Let's not be coy: Singapore's indie music scene is on the cusp of a new golden age.
The proof is in the quantity and quality of new recordings released this year.
In the past couple of months, and in the months to come, there are at least two EPs or albums of original, Singapore-made music a week, on average.
April to June alone saw 30 releases and, this month, acts such as The Observatory, singer- songwriter Deon Toh and The Steve McQueens will be putting out new works.
Fans are turning up in droves at gigs by home-grown indie talents, as shown by the thousands who flocked to the various stages at Baybeats over the weekend. Last month saw the first time home-grown indie acts - Charlie Lim, Inch Chua and The Great Spy Experiment - headline a concert, House Of Riot!, at the best music venue here, the Esplanade Concert Hall.
Among the releases, there have been two exceptional ones - Lim's Time/Space and Cheating Sons' eponymous second album, both of which have set a new standard with their exquisite songcraft and intricate production.
The rise in the quality and quantity in the indie music scene is not an anomaly, but the culmination of efforts by the artists themselves as well as a whole host of supporting players.
There are label/management entities such as House Of Riot and KittyWu, run by professionals from the advertising and media industries.
Back in the late 1980s and early 1990s, when the indie scene was just starting out, such professionally run management bodies were not the norm. It was common for the musicians to go the D-I-Y route, from booking shows and raising funds to recording in the studio and getting the music out to the public.
The next level was to get a recording deal with indie-friendly labels, such as the now-defunct Pony Canyon Singapore, which have deeper pockets and a wider music distribution and marketing network.
The music industry is a whole different animal these days, thanks mostly to how music is consumed, distributed and paid for online.
Today's new music collectives help the acts with the business side of things while leaving the artists free to do what they do best - create art.
Not to be outdone, major record labels are getting back into the act too. Sony Music Entertainment Asia Pacific recently signed on acts such as The Sam Willows; Universal Music signed its first Singapore artist, singer-songwriter Gentle Bones; and Warner Music Singapore has been helping singer Reuby score a regional presence since it signed him on last year.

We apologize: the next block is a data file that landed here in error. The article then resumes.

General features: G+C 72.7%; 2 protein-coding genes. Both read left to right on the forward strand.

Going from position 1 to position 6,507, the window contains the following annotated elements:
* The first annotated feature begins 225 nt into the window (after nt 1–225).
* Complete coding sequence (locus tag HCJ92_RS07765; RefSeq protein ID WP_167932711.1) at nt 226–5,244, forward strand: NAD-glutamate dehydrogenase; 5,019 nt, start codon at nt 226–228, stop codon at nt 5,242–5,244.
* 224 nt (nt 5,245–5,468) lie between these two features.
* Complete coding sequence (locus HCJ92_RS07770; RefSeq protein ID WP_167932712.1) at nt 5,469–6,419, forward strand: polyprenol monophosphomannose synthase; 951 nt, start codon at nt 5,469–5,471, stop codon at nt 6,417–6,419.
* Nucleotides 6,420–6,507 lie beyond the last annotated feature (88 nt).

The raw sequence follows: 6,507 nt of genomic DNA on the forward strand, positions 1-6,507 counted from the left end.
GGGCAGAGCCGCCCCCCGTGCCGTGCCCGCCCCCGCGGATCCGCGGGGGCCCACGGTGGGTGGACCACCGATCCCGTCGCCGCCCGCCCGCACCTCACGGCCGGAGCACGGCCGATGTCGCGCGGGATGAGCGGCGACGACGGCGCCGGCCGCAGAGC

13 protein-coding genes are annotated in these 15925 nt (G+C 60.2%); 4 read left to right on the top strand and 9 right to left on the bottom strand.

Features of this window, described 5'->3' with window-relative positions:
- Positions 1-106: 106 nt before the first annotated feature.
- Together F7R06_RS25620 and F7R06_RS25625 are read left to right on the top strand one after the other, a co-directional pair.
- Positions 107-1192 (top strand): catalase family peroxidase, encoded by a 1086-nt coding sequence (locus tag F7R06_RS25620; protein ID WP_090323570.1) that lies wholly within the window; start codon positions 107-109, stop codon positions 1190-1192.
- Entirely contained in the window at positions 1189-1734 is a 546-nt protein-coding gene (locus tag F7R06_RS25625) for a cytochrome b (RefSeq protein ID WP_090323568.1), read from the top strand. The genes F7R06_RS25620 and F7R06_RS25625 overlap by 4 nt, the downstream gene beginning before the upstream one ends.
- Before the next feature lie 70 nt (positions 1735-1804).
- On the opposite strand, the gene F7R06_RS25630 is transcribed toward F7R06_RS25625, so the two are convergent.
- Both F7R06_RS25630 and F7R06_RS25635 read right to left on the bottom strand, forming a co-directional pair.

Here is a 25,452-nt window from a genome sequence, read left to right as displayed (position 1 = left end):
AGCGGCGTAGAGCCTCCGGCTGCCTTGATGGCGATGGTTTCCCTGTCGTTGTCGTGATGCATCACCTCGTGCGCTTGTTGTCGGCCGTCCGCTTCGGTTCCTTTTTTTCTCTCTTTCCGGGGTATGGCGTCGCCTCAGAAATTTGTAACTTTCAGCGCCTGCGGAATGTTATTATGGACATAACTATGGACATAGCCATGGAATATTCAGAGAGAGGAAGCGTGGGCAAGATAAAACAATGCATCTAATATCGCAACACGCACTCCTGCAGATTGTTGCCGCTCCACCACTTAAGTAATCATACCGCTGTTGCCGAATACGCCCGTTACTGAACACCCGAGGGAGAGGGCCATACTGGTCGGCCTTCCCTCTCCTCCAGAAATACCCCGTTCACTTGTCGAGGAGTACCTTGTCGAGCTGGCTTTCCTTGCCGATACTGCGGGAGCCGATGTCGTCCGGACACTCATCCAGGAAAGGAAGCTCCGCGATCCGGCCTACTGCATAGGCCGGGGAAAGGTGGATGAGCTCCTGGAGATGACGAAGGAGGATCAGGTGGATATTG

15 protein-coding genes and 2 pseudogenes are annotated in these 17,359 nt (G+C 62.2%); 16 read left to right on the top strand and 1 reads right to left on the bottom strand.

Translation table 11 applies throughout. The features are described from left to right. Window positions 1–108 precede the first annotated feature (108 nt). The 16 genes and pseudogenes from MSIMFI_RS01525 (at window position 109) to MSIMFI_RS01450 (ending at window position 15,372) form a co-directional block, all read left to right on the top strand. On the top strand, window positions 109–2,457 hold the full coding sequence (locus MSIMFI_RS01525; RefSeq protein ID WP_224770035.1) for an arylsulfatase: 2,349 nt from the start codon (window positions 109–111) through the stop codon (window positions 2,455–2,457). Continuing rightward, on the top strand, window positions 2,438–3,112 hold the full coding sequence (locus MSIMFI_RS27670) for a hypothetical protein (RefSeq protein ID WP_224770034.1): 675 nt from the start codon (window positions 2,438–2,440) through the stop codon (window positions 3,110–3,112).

Industry events and music festivals such as Music Matters and Laneway are also getting home-grown acts on their line-ups, giving the bands a shared platform with more established, international acts.
The support infrastructure is growing - the Musicians Guild of Singapore, set up in May, joins The Music Society Singapore (SGMUSO) in providing creative, administrative and logistical support to both professionals and amateurs.
In the past week, several indie acts including Lim, Gentle Bones and Pleasantry were in London for gigs that were part of SGMUSO Live Showcase, a series of overseas shows organised by SGMUSO and the Singapore Tourism Board (STB).
Local songwriters who are members of The Composers and Authors Society of Singapore (Compass) can also apply to the organisation for help in covering music-making or touring costs.
Official funding has not been lacking. The Government has been contributing in a big way through grants disbursed by the National Arts Council (NAC).
The House Of Riot! concert received $15,000. Acts such as ShiGGa Shay, Villes, Pleasantry, Lim, Take Two and Deon Toh each received $10,000 from NAC's Presentation and Participation Grant (Extended Play) scheme.
Aside from cash injections, young acts are nurtured and mentored under initiatives such as Baybeats' budding bands programme and NAC's Noise Singapore.
In the midst of all these positive developments, however, is the lamentable fact that many Singaporeans still cannot make a living from music alone.
The indie scene is still only a scene, not yet an industry.
Many indie musicians here are either studying or have day jobs. Gentle Bones, aka Joel Tan, for example, is going back to school to get a degree in business studies.
Some manage to become full-time musicians only temporarily - the members of Cheating Sons all put their careers on hiatus for a year before going back to their day jobs when the money ran out.
Lim is one of the rare ones making music a full-time career. More than just an immensely talented singer, songwriter and producer, the House Of Riot artist is connected and savvy enough to be able to score enough paying gigs to live off his music.
The ultimate aim should be to have most local indie musicians, and the support network of agents, show organisers and labels, be able to quit their day jobs and focus on music full time.
While no one can say for sure when that day will come, the scene is getting there. And it is only then that they can truly say that they have made it.
• This is the first of a fortnightly column.